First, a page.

I’m calling on all the bike crews that inhabit the bay area bike-o-sphere to come out and show your colors and rally around the flag. A flag of your own making. I’m sponsoring a flag contest. The best flag with the most righteous crew wins. Your tribe doesn’t have to be a bike crew. If you want to carry the Warriors banner, feel free, Maybe your tribe wants to carry the banner of Gryffindor, Ravenclaw or even Slytherin, go ahead. Burners, Zombie riders, DC Comic fans, yoga practitioners, the list goes on. One of the best things about bike party is how this diverse community, that calls the bay area their home, comes together for the big group bike ride. Let’s celebrate it.

The Gathering Ride is all about building up the strength of the bike crews in the area. Group rides are and should be happening all the time with or without EBBP. This next bike party is your crews chance to step up identify yourselves and let the everyone know you are here, you believe in the principles of bike party and you are ready to lead in our biking community.

Remember our 6 rules, and make sure all your friends and fellow crewmates do too:
*Stay to the Right
*Stop at lights
*Ride Straight
*Don’t Hate
*Pack your Trash
*Don’t get Smashed


Trees in East Bay hills will be El Cerrito Historical Society program topic

The El Cerrito Historical Society is presenting a timely talk about the trees in the East Bay hills on at 7 p.m. July 30.

The announcement from the society:

History program about the East Bay Forest will illuminate current issues

Trees are big news these days in the East Bay. Plans by the East Bay Regional Park District, the city of Oakland and UC Berkeley to remove thousands of eucalyptus trees because they pose a fire danger have outraged many tree lovers.

Opinions have blazed across the pages of local newspapers accusing Oakland mayor Libby Schaaf of planning the murder of squirrels by proposing to take away their habitat.

“When chainsaws decimate the vast forests which create their homes, reducing public lands once blanketed with their habitat to barren, empty hillsides, where, exactly, are these animals supposed to go?” one blogger demanded.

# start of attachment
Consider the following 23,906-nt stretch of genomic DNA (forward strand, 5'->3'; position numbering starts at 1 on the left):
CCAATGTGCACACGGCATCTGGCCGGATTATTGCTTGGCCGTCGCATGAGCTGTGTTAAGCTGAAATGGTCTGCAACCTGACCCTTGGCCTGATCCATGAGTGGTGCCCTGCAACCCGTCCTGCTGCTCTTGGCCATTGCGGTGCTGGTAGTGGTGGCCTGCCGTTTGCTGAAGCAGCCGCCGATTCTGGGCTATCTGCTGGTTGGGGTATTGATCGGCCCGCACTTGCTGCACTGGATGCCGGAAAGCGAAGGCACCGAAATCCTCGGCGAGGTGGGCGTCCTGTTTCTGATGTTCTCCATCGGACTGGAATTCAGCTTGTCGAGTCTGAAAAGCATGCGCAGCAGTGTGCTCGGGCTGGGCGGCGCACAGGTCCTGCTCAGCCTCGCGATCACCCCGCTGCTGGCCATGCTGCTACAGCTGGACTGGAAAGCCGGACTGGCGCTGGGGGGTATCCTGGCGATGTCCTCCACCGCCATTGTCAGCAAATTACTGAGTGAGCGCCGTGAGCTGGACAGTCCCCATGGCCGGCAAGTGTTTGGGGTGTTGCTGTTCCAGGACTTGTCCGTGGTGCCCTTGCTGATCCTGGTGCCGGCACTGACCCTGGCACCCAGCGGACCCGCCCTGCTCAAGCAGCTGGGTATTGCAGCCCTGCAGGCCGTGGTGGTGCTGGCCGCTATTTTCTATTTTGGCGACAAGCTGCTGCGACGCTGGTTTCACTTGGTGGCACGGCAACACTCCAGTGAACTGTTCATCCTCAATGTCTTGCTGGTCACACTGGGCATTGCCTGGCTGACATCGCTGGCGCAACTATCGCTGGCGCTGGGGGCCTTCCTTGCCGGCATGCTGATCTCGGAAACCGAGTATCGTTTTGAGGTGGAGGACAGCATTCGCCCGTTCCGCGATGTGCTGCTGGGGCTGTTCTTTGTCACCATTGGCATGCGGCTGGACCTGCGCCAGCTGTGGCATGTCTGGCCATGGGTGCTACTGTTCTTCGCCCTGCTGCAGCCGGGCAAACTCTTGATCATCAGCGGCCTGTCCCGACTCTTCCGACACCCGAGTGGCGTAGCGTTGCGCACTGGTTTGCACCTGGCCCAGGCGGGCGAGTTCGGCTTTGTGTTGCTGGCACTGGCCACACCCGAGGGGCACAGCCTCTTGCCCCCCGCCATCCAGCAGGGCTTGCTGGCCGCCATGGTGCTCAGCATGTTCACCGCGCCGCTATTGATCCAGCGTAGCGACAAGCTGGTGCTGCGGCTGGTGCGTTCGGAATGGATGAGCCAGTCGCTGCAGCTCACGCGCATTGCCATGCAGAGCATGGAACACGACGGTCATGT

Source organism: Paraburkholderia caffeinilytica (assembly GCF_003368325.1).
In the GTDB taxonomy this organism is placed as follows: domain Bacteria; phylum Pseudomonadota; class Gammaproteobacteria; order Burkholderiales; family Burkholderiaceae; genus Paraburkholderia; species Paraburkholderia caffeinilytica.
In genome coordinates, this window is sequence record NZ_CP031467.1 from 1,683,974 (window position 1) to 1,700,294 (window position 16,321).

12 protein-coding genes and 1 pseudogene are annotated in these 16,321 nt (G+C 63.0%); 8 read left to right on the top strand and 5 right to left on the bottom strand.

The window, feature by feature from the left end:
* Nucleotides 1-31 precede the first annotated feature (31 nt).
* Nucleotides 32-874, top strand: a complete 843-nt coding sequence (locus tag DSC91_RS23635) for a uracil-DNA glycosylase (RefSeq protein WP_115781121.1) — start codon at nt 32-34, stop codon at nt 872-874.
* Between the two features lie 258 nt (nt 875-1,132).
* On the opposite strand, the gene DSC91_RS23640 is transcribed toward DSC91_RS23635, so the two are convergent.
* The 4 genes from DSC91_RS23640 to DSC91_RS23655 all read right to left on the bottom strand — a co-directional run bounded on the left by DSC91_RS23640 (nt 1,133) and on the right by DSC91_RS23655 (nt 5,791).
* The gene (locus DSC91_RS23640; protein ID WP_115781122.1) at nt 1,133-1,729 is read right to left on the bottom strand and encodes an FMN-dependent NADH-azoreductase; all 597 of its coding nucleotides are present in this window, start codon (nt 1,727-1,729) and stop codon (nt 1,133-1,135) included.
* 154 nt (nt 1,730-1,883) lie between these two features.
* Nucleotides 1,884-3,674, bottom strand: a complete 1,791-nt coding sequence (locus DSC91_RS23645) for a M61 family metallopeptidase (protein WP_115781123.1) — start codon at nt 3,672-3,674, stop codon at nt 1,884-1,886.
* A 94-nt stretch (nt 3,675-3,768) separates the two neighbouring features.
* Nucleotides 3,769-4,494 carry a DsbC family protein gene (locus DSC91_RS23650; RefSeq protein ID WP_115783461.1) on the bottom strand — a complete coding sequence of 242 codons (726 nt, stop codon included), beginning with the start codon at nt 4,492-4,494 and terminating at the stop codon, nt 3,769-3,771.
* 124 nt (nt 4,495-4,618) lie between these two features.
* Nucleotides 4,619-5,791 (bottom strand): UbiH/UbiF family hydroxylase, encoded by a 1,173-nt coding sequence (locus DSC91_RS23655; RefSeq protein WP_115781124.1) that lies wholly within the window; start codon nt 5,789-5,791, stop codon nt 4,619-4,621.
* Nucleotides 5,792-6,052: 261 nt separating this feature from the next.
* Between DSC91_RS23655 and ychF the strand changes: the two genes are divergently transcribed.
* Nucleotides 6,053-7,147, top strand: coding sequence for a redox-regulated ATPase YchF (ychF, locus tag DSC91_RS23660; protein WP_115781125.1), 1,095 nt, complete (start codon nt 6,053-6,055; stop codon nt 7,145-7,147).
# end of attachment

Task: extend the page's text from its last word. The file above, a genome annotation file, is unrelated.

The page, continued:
Proponents of the tree removal plan say it falls well short of clear cutting. According to the successful application for federal funds, the project, “would provide more effective protection over a large area by creating a continuous firebreak along the most vulnerable wildland-urban interfaces.”

“(The park district, Oakland and the university) propose to reduce fuel loads and fire intensity, primarily by thinning plant species that are prone to torching, and by promoting conversion to vegetation types with lower fuel loads. In many areas the proposed and connected actions would preserve oak and bay trees and convert dense scrub, eucalyptus forest, and non-native pine forest, to grassland with islands of shrubs.”

El Cerrito too has groves of eucalyptus trees, some of which help visually define such areas of our landscape as the Hillside Natural Area. The city also shares a large border with the East Bay Park District’s Wildcat Canyon Regional Park. Our city has many other trees that also present issues. Many of our trees are 50 years old and nearing the end of their lives. The city has already removed many.

To cast light on these issues and to get a deeper background the Historical Society, in conjunction with the city’s Environmental Quality Committee, is hosting Jerry Kent, former assistant general manager of the East Bay Park District. Kent’s talk, ‘How the East Bay Got its Forest,’ will take place Thursday, July 30, 2015 at 7 p.m. in City Hall, 10890 San Pablo Ave., El Cerrito. It is free and open to all and wheelchair accessible.

Of his talk, Jerry Kent writes: “Bay Area hills were mostly open grassland, with fringes of native trees in valleys when European settlers arrived in 1769. Large scale tree planting began in the West Bay in 1877 to forest Golden Gate Park, military posts, schools, and mountaintops.

“In the East Bay, one man began planting trees in 1895 to forest 13,000 acres for home sites in the hills and 3,000 acres for timber plantations. What became of his dream, and how do we deal with his legacy today, amid dense development, drought, changing climate, and wildfire risks?”
Kent retired after a 41-year career with the East Bay Regional Park District. A history lover, he has collected maps and photographs and researched many aspects of Bay Area nature and history. He will describe the history of large-scale tree planting projects, and discuss the benefits and responsibilities of owning planted urban forests.